Early returns to pre-pandemic routines will surely be substantially altered, as health officials have stressed that returning too quickly to cluttered school hallways or grocery store aisles could set off another round of rapid infections.

Simon Property Group, the mall operator, hopes its game plan for reopening shopping centers will be enough to fend off that possibility. When the centers begin reopening on Friday, security officers and employees will “actively remind and encourage shoppers” to stay away from others and to refrain from shopping in groups. Food court seating will be spaced apart, and reusable trays will be banished. In restrooms, every other sink and urinal will be taped off.

A memo from the company provides a glimpse of how the broader American shopping experience is likely to look as the country begins to slowly reopen. But the success of such an approach depends largely on whether retailers will also decide to reopen stores and whether the public will feel comfortable going to malls when tests for the virus remain difficult to get.

How Greece has defied the odds, so far.

For years, Greece has been seen as one of the European Union’s most troubled members, weighed down by a financial crisis, corruption and political instability. But in the coronavirus pandemic, the country has emerged as a welcome surprise: its outbreak appears to be far more limited than what was expected.

As the virus spread across Europe, many Greeks feared the worst: They would be the next Italy or Spain.

After all, the country’s health care system had been weakened by a decade-long financial crisis. And Greece has one of the oldest populations in the European Union, second only to Italy, leaving it more vulnerable to the disease.

But the number of reported deaths and people in intensive care because of the virus in Greece has remained a tiny fraction of what they are in many other European nations.

Now, a country that has grown used to being seen as a problem child in the European Union is celebrating its government’s response and looking forward to reopening its economy.

Because Greece has tested a very small percentage of its population, it is impossible to know how extensively the virus has spread in the country. But its total deaths have been low — 138 in a population of about 10.7 million — a surprise to experts, especially given the elderly population. And a big relief.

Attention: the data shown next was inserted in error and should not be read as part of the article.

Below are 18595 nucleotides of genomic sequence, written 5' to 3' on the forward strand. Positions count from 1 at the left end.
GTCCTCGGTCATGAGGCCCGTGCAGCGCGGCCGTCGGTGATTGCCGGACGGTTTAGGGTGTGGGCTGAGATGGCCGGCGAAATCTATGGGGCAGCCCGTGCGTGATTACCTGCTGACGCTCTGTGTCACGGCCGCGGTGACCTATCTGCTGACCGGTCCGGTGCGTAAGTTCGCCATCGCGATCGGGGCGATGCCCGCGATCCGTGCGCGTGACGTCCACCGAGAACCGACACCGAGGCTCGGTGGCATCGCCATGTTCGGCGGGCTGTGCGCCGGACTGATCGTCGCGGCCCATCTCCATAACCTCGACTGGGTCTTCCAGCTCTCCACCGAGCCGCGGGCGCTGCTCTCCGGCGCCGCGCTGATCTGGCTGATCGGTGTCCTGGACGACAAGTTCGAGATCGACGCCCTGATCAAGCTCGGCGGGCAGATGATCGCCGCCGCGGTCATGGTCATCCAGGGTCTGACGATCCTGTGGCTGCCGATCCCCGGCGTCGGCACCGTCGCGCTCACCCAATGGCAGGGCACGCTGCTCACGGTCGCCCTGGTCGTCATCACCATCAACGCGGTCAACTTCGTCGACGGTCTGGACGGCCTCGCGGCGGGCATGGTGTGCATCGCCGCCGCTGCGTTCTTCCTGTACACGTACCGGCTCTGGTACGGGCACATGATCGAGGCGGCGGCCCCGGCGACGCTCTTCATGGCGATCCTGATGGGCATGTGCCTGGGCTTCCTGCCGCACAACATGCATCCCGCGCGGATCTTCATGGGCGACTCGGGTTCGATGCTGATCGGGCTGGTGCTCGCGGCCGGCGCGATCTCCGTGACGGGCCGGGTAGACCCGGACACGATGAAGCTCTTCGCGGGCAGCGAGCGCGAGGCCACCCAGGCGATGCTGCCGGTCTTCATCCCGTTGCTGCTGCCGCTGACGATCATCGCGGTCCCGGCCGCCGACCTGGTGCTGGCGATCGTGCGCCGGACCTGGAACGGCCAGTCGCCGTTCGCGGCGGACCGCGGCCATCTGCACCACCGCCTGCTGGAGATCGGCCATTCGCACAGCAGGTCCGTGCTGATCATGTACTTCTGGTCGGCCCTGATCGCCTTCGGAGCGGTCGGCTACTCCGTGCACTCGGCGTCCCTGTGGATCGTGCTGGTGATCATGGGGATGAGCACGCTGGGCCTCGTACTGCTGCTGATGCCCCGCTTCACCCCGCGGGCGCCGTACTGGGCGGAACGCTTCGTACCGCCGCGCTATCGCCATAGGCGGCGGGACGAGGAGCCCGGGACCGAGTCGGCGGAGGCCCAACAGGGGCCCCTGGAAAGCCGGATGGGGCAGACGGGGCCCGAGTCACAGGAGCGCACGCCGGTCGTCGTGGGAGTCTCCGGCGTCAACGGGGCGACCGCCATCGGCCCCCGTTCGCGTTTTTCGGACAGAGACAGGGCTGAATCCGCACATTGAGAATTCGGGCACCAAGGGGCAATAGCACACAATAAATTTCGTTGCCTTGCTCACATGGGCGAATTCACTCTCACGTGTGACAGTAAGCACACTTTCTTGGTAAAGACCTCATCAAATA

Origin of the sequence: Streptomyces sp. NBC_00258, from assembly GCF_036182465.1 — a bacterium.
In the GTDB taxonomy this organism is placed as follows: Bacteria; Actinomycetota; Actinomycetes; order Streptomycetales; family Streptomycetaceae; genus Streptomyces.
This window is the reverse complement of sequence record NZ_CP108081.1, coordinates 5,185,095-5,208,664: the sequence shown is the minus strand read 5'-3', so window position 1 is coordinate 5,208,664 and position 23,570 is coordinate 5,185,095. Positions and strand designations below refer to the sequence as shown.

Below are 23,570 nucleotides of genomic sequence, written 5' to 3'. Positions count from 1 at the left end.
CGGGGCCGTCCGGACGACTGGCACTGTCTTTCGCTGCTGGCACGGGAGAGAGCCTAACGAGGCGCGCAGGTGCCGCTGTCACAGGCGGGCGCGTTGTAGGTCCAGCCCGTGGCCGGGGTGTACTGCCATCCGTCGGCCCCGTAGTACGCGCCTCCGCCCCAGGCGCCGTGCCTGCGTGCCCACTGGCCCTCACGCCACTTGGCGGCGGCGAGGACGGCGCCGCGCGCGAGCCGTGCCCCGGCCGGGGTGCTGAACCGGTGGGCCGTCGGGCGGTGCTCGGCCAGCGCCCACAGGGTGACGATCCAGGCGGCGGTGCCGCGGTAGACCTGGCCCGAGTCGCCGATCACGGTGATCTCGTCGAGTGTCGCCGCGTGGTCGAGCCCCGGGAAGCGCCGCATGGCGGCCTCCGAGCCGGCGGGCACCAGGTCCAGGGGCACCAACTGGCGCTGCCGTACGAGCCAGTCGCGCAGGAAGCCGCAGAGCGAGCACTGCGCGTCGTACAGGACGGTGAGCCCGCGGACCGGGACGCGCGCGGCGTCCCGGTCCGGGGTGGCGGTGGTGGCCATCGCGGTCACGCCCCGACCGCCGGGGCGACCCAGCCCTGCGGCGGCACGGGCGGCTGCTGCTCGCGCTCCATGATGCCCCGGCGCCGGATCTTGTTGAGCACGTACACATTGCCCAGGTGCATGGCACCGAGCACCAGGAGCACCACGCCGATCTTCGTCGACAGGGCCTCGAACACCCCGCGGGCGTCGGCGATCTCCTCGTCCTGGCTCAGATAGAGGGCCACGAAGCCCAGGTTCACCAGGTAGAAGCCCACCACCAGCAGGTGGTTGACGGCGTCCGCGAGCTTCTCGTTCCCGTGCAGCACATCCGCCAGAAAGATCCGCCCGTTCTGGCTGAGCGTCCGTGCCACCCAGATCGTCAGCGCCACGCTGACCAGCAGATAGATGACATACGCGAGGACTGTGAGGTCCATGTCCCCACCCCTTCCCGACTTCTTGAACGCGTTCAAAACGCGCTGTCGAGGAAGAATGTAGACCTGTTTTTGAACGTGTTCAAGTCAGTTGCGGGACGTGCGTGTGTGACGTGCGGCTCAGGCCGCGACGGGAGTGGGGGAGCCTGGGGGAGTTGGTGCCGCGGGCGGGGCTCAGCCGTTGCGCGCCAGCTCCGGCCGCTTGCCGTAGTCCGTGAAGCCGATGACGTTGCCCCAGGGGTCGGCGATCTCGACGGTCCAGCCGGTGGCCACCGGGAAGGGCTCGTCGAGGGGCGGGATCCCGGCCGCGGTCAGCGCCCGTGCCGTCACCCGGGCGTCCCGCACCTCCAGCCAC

Only 69,833 people have been tested for the virus in Greece, but experts agree that the country’s decision to quickly enforce social distancing measures and fortify its ailing health care system helped curb the outbreak.

So did a willingness from most Greeks to comply with the orders.

Iran slaughters 15 million baby chicks as poultry industry staggers.

Iran is not only awash in unsold oil because of American sanctions and the global glut caused by the coronavirus. A precipitous drop in demand because of the pandemic has also hit the country with another immediate problem and a new scandal: millions of unsold chickens and the mass slaughter of baby chicks buried alive to reduce the supply.

It was not supposed to be this way at this time of year for Iran’s poultry industry, one of the largest in the Middle East. Ordinarily chicken sales peak over the month of Ramadan for the iftar banquets at homes and in restaurants, when Iranians break their fasts by dining on grilled saffron chicken and other staple specialties of the holiday.

But now the livelihoods of chicken breeders and poulterers have been upended by the pandemic. Restaurants, hotels and event spaces catering to weddings and funerals have remained closed since the middle of March even as Iran has gradually reopened many businesses. Chicken sales have plunged by at least 35 percent.

As supply rapidly outpaced demand, poultry factories killed 15 million one-day-old chicks this month. A truck dumped hoards of tiny fluffy birds into a ditch where they were buried alive, according to videos that went viral on Iranian media.

The chick mass grave created an uproar among Iranians, and many blamed it on what they called the government’s lack of oversight. Iranians created a Twitter hashtag for the chicks, with many wondering if they could have been donated and grown to feed low-income families.

The parliament has said it would investigate. But poultry industry leaders warned this week that they would soon have to slaughter millions of adult chickens if the government did not step in with financial assistance.

“The chickens are fully grown but there is no place to keep them, no feed and no vaccines for them and no buyers,” Nasir Nabipour, the head of Iran’s poultry union, was quoted as saying Monday in Iranian media.

Iran’s poultry industry produces about 2 billion chickens annually on 20,000 farms, according to Iranian media. It exports 100,000 tons of chicken to the region and beyond in Asia.

The waves are spectacular. The surfers aren’t happy.

They called it the Covid-19 swell.